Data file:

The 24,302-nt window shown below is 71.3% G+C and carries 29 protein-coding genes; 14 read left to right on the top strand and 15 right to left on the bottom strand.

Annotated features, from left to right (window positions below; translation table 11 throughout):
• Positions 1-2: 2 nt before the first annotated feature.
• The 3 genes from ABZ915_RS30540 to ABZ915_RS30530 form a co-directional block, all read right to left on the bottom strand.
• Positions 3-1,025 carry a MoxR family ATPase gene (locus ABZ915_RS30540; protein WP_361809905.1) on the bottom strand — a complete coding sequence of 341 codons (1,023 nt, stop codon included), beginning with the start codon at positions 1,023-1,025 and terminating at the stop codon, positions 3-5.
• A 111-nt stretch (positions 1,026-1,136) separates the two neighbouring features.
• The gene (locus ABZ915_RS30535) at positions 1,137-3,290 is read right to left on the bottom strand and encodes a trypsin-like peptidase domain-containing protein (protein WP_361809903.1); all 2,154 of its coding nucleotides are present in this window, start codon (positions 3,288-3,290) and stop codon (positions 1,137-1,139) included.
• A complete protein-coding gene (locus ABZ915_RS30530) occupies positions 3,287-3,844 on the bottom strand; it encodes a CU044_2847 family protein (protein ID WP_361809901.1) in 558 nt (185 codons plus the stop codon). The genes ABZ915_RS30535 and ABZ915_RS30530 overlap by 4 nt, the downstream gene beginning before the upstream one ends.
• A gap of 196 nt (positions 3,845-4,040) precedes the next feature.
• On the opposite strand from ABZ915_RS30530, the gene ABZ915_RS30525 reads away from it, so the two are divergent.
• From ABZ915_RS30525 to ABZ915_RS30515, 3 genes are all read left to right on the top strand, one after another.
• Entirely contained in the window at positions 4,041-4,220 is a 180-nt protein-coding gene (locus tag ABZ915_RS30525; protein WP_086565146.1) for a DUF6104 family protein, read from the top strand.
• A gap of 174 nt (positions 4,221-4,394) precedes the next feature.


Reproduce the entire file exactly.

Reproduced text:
The 24,302-nt window shown below is 71.3% G+C and carries 29 protein-coding genes; 14 read left to right on the top strand and 15 right to left on the bottom strand.

Annotated features, from left to right (window positions below; translation table 11 throughout):
• Positions 1-2: 2 nt before the first annotated feature.
• The 3 genes from ABZ915_RS30540 to ABZ915_RS30530 form a co-directional block, all read right to left on the bottom strand.
• Positions 3-1,025 carry a MoxR family ATPase gene (locus ABZ915_RS30540; protein WP_361809905.1) on the bottom strand — a complete coding sequence of 341 codons (1,023 nt, stop codon included), beginning with the start codon at positions 1,023-1,025 and terminating at the stop codon, positions 3-5.
• A 111-nt stretch (positions 1,026-1,136) separates the two neighbouring features.
• The gene (locus ABZ915_RS30535) at positions 1,137-3,290 is read right to left on the bottom strand and encodes a trypsin-like peptidase domain-containing protein (protein WP_361809903.1); all 2,154 of its coding nucleotides are present in this window, start codon (positions 3,288-3,290) and stop codon (positions 1,137-1,139) included.
• A complete protein-coding gene (locus ABZ915_RS30530) occupies positions 3,287-3,844 on the bottom strand; it encodes a CU044_2847 family protein (protein ID WP_361809901.1) in 558 nt (185 codons plus the stop codon). The genes ABZ915_RS30535 and ABZ915_RS30530 overlap by 4 nt, the downstream gene beginning before the upstream one ends.
• A gap of 196 nt (positions 3,845-4,040) precedes the next feature.
• On the opposite strand from ABZ915_RS30530, the gene ABZ915_RS30525 reads away from it, so the two are divergent.
• From ABZ915_RS30525 to ABZ915_RS30515, 3 genes are all read left to right on the top strand, one after another.
• Entirely contained in the window at positions 4,041-4,220 is a 180-nt protein-coding gene (locus tag ABZ915_RS30525; protein WP_086565146.1) for a DUF6104 family protein, read from the top strand.
• A gap of 174 nt (positions 4,221-4,394) precedes the next feature.